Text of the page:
Last year’s dive in oil prices has caused Alberta to change the way it calculates payments due from tar sands/oil sands mines make to ensure there’s enough money to clean up the mess they leave behind.
“The interim solution we’re putting in place addresses the impact of this temporary drop,” said Lisa Fairweather of Alberta Environment and Parks, the department that manages the mine security program.
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The program is intended to make sure the industry pays for its own cleanup when tar sands/oil sands mines close, The Canadian Press reports. Companies make annual payments into a fund held by the province.
Those payments were premised on companies maintaining three times as many assets as environmental liabilities. Failure to meet that target would force them to make extra payments.
However, for a brief period last year, oil prices crashed into unprecedented negative territory. That reduced the value of assets to the point at which companies would have had to pay “billions and billions” of dollars more, Fairweather said.
Prices have since rebounded and asset-to-liability ratios have recovered.
But companies, if they so choose, will have their 2020 payments assessed on a formula based on their revenue that doesn’t consider the overall value of their assets, CP says.
Fairweather emphasized the move is temporary. Energy Minister Sonya Savage has promised an overall review of the program this summer. The review is to be done by Alberta Environment.
The province’s auditor general has said the program is underfunded and leaves the province exposed to clean-up costs.
The program now holds just under C$1.5 billion—just under $1 billion from oil and gas companies—a small fraction of what remediation costs would be.
Martin Olszynski, a University of Calgary professor with expertise in resource law, criticized last Thursday’s announcement. The one situation that would have forced the industry to pay into the fund has now been nullified, he said.
“Why does this one (price) blip matter? The fund isn’t nearly big enough. Anything that puts more money in there is a good thing.”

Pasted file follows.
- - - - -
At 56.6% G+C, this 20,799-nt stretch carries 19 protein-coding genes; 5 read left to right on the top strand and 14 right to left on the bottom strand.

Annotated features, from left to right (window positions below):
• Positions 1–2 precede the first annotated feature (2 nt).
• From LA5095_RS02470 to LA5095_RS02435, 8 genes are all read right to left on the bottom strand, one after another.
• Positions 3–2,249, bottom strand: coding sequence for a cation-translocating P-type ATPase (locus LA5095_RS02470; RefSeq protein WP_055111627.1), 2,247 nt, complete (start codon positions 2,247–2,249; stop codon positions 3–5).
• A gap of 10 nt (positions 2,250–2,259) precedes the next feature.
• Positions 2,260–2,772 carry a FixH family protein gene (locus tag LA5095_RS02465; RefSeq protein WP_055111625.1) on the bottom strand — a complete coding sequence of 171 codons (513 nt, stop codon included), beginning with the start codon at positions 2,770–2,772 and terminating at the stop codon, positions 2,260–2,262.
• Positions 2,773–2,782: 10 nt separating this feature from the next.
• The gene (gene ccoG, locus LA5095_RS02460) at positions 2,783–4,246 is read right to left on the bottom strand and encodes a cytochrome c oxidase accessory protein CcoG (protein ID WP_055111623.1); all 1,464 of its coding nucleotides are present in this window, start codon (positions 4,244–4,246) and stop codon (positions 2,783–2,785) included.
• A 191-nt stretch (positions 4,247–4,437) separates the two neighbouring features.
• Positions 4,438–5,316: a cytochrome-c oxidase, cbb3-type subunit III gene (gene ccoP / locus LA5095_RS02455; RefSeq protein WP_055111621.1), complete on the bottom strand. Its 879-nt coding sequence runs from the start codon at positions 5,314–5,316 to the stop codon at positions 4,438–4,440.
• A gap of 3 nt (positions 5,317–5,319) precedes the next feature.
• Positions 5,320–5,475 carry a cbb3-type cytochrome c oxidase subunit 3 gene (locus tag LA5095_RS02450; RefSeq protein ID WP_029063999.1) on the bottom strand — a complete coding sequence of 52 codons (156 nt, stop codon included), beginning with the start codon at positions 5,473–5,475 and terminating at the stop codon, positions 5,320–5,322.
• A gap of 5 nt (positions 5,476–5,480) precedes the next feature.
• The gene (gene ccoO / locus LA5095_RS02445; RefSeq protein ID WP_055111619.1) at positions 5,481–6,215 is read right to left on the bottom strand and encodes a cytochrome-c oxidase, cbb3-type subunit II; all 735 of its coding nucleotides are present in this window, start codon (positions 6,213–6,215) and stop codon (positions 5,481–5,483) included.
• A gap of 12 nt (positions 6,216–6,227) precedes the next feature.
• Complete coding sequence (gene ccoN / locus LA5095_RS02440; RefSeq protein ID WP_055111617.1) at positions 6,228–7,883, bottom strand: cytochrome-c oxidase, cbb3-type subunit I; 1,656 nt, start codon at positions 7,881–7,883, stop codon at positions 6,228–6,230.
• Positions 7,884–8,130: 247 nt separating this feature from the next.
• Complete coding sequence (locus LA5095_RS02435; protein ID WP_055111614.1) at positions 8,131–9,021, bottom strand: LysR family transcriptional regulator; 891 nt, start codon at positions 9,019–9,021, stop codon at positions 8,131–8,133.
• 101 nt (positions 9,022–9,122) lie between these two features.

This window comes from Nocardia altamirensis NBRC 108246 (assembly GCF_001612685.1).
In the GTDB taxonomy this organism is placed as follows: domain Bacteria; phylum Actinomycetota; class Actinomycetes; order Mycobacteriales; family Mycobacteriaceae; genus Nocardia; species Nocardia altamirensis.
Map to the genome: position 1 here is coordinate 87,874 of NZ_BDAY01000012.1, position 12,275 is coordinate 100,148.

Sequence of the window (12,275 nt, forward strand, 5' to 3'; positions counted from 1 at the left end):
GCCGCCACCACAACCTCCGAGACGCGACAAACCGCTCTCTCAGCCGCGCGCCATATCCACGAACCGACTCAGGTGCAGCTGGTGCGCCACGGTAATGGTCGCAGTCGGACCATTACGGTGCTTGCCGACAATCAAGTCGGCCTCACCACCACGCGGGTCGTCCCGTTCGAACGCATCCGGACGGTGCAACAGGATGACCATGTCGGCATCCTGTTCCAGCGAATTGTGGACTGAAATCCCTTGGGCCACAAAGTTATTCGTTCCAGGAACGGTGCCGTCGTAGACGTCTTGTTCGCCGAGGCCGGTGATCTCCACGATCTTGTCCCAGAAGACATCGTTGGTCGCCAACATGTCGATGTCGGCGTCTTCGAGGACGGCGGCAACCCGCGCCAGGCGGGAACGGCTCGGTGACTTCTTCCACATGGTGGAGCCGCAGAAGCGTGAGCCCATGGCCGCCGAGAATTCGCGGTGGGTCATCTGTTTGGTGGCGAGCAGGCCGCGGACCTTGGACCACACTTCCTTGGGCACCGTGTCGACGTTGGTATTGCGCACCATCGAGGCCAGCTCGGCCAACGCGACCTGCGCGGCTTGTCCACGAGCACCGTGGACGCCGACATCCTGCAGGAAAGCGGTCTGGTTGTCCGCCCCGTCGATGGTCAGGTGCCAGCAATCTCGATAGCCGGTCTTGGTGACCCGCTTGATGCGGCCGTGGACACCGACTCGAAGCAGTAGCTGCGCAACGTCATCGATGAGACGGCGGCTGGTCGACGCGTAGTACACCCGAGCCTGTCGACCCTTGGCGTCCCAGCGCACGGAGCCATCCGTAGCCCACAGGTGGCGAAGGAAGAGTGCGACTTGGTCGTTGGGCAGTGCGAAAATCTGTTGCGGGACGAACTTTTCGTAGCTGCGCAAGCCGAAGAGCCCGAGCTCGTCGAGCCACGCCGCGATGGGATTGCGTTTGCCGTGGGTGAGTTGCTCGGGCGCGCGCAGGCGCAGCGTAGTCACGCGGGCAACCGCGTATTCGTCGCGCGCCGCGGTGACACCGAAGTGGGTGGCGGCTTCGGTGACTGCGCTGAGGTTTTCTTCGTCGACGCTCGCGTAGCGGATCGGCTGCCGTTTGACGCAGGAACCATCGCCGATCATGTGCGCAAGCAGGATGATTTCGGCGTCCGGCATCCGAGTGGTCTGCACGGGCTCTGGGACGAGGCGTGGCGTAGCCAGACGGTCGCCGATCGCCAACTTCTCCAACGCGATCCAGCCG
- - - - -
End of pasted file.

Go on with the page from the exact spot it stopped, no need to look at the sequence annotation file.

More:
Olszynski told CP there’s little need for a review of the security program. Plenty of research has already shown that Alberta needs better guarantees that resources will be there to clean up the landscape after the tar sands/oil sands are gone, he said.
“What’s the problem?” he asked. “Why shouldn’t (industry) put more toward this program that everybody knows is underfunded?
“We keep punting this issue down the road.”
In a release Friday, the Calgary-based Pembina Institute said the provincial announcement sends the wrong message.
“To date, the oilsands sector has only posted $0.9 billion of an estimated $31-billion liability,” said Nina Lothian, Pembina’s associate Alberta regional director. “This means that if anything happens to the sector, Alberta taxpayers could be on the hook for $30 billion of cleanup.”
The announcement “further erodes this inadequate system by lowering the oilsands operators’ security payments when times are tough—which is the opposite of what this program is designed to do,” she added. “The program is designed ‘to protect the public from paying the end-of-life project closure costs,’ in other words to ensure operators do not leave behind tailings ponds, disturbed landscapes, and industrial infrastructure.”
The main body of this report was first published by The Canadian Press May 6, 2021.